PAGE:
The purpose of tasting is to separate sensations in order to analyse, order, interpret and communicate them. Knowing how to recognise the aromas and nuances of a good oil is the first step towards immersing yourself one of the most fascinating gastronomic experiences.

  • Don't wear perfume on the day of your tasting session.
  • Wash using a fragrance-free soap.
  • Don't smoke for at least 30 minutes before the tasting session begins.
  • Don't eat or drink anything (except water) for at least one hour before the tasting session.
  • Don't attend a tasting session if you have respiratory problems (a cold, allergies, etc.).

In the tasting session we use a special glass made of dark glass, as colour has no direct correlation to sensory characteristics.

  1. Tilt and rotate the glass to moisten the internal walls. Make sure the glass is covered.
  2. Uncover the glass. Gently smell the sample for 30 seconds.
  3. If you fail to reach a conclusion, rest for a couple of minutes and then repeat the process.
  4. Note down the aromas you have identified.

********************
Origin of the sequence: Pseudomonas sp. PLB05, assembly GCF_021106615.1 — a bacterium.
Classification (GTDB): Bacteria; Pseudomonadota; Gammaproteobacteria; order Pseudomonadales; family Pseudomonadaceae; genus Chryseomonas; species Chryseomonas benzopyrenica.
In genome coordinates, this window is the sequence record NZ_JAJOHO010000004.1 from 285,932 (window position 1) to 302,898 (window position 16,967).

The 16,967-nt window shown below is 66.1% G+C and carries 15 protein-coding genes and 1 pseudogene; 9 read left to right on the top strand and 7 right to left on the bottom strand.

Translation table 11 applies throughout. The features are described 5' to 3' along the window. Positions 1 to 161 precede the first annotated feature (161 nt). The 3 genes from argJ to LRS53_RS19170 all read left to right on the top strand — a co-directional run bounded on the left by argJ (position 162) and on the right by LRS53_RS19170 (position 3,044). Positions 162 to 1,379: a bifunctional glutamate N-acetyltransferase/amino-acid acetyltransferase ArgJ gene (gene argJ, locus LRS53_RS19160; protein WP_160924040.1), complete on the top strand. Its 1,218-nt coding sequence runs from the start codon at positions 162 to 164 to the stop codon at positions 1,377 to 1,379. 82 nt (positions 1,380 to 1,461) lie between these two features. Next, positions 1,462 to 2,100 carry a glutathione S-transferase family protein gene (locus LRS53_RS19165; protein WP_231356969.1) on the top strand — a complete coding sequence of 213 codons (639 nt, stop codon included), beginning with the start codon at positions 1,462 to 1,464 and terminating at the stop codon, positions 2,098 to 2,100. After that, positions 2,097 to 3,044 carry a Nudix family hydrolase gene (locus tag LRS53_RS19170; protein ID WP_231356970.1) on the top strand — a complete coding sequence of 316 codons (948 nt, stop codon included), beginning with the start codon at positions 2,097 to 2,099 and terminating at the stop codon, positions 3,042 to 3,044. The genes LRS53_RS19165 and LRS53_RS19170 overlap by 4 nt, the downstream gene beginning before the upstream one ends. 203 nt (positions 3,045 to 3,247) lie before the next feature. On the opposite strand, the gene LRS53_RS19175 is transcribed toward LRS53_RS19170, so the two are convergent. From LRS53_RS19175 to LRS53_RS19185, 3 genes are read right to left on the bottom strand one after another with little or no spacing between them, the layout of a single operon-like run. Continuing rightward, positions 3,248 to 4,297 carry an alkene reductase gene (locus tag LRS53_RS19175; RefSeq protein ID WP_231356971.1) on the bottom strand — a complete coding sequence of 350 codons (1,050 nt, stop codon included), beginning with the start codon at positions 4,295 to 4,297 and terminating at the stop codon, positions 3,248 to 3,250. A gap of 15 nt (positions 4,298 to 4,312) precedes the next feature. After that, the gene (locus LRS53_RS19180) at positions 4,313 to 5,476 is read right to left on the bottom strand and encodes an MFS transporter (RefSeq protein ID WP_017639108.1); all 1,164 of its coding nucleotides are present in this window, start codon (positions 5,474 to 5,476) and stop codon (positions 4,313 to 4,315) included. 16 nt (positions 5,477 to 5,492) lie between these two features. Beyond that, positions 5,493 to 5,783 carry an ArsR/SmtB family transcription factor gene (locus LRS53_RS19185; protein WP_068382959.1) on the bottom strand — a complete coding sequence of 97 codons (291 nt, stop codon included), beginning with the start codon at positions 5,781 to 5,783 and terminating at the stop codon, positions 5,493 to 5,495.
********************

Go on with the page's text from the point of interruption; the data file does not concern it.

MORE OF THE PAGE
5. Take a tiny sip of the oil (around 3 ml).
  6. Swirl it around your mouth.
  7. Breathe in through your mouth to taste the finish. Some of the aromatic notes you noticed before will be confirmed, while others that at first seemed very intense may diminish.
  8. The oil should pass slowly along the back of your tongue towards the pillars of your palate and throat.
  9. Focus on the flavours you are experiencing. A) sweet, B) bitter, C) sour (which would indicate that the oil is tainted) and D) sharpness.
  10. Touch: consider the fluidity of the oil and how glutinous it is.

A cognac glass is most like an oil tasting glass and can easily concentrate the volatile compounds of the liquid due to its similar shape.

You can use your hand to cover the glass and hold it in your palm while rubbing it to ensure the sample reaches the desired temperature.